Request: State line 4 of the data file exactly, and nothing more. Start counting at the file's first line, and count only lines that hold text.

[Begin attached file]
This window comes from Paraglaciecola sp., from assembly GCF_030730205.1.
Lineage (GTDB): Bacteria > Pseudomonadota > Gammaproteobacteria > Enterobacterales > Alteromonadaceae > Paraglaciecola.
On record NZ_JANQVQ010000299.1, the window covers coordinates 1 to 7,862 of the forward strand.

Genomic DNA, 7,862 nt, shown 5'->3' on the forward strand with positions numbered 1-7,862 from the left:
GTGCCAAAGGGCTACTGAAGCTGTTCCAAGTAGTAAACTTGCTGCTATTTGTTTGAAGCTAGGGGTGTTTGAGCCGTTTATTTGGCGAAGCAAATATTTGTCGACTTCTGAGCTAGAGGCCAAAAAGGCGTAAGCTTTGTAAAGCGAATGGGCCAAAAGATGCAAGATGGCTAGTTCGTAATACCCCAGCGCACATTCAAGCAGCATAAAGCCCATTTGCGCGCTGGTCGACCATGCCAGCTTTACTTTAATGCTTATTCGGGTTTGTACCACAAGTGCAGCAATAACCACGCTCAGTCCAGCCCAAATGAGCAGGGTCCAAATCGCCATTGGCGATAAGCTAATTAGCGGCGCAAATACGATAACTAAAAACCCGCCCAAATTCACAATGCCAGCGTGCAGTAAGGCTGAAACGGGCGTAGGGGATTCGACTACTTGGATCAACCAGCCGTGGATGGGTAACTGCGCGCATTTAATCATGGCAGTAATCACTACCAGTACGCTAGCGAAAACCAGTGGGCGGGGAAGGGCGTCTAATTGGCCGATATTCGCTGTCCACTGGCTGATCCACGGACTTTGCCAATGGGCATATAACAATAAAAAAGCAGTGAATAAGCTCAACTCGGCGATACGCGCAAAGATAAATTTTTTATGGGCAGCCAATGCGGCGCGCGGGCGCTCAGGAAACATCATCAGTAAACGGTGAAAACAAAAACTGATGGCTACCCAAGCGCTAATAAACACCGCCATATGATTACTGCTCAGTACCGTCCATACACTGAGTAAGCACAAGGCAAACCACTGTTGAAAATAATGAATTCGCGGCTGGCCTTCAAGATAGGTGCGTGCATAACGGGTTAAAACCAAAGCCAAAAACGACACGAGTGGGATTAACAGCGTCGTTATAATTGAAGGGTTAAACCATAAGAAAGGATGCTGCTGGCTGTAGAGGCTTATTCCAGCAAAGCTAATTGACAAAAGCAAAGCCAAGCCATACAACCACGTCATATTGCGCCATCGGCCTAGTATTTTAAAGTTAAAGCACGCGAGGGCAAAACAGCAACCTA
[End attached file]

Genomic DNA, 7,862 nt, shown 5'->3' on the forward strand with positions numbered 1-7,862 from the left: